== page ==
The Armored Horse in Europe, 1480–1620
At its greatest point of development, from the late fifteenth to the mid-sixteenth century, complete horse armor consisted of a series of custom-made steel plates, shaped to afford the horse maximum protection while still allowing for freedom of movement. The principal parts of a full horse armor are: the chanfron to protect the horse's head; the crinet, which extends from the top of the chanfron down the crest and neck to the withers; the peytral, which covers the horse's breast and shoulders; the flanchards, which guard the rib and abdomen areas below the sides of the saddle; and the crupper, which protects the rump, thighs, and hindquarters. The exhibition includes important examples of each part, so that both the development of the various forms and styles of decoration can be compared firsthand.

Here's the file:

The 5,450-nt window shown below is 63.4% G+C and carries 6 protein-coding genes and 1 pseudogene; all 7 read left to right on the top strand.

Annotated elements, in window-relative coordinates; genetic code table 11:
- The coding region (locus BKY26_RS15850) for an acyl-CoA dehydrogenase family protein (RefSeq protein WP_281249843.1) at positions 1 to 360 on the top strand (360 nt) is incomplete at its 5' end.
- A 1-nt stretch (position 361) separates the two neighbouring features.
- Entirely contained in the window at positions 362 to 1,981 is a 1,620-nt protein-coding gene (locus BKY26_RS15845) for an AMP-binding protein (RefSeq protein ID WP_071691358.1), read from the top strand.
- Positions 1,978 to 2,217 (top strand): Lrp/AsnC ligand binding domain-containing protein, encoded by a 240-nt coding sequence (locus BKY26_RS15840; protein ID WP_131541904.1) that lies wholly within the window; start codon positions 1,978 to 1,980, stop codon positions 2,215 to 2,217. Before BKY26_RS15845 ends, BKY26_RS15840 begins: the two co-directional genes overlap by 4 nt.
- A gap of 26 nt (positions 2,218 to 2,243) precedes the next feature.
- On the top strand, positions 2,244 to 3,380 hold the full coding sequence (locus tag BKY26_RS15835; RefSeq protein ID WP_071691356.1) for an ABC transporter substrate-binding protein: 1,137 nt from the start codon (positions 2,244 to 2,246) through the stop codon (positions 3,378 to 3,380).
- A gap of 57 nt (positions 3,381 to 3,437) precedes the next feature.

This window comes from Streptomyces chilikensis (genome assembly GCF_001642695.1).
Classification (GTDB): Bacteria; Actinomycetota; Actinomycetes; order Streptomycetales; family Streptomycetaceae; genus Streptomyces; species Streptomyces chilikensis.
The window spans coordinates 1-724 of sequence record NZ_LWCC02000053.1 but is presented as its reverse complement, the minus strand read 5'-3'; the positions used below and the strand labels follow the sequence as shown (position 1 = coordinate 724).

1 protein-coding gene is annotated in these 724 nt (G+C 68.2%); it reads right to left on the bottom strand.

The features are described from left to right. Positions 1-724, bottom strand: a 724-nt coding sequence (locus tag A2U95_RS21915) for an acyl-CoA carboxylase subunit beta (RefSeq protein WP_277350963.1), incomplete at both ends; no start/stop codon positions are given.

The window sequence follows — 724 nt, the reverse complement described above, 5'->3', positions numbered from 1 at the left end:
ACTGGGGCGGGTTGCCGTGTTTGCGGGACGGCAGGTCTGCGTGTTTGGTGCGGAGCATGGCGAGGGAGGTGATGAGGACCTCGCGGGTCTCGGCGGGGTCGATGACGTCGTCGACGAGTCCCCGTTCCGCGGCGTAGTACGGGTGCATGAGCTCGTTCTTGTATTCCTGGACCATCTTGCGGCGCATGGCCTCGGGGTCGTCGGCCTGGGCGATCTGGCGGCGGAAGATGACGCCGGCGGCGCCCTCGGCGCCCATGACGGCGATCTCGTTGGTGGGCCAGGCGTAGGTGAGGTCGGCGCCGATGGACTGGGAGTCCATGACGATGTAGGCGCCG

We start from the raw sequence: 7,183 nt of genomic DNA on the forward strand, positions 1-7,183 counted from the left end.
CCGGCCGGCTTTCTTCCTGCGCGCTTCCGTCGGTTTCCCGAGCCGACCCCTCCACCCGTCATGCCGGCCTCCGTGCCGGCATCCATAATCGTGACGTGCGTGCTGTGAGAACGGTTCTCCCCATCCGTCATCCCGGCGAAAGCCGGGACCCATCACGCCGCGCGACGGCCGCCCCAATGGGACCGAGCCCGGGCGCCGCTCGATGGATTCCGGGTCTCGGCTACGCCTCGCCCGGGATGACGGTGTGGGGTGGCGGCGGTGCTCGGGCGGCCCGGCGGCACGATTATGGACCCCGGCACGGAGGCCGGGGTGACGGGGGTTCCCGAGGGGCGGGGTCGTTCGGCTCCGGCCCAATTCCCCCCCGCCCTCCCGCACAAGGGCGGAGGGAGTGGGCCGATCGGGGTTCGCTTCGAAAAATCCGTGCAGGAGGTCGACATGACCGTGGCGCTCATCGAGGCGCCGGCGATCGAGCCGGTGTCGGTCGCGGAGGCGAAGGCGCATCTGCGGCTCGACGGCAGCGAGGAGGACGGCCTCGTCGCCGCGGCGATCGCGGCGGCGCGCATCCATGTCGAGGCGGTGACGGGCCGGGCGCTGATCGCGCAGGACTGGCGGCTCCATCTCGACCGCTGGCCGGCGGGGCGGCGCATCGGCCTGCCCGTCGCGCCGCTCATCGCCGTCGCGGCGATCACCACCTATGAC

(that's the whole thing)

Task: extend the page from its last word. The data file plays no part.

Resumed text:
The horse was an integral part of medieval and Renaissance culture, not only as a beast of burden but also as a sign of rank and status. For the nobility, horsemanship was an essential skill, both socially and militarily. Horses played a pivotal role in warfare for several centuries and often wore armor as elaborate and expensive as that of their riders.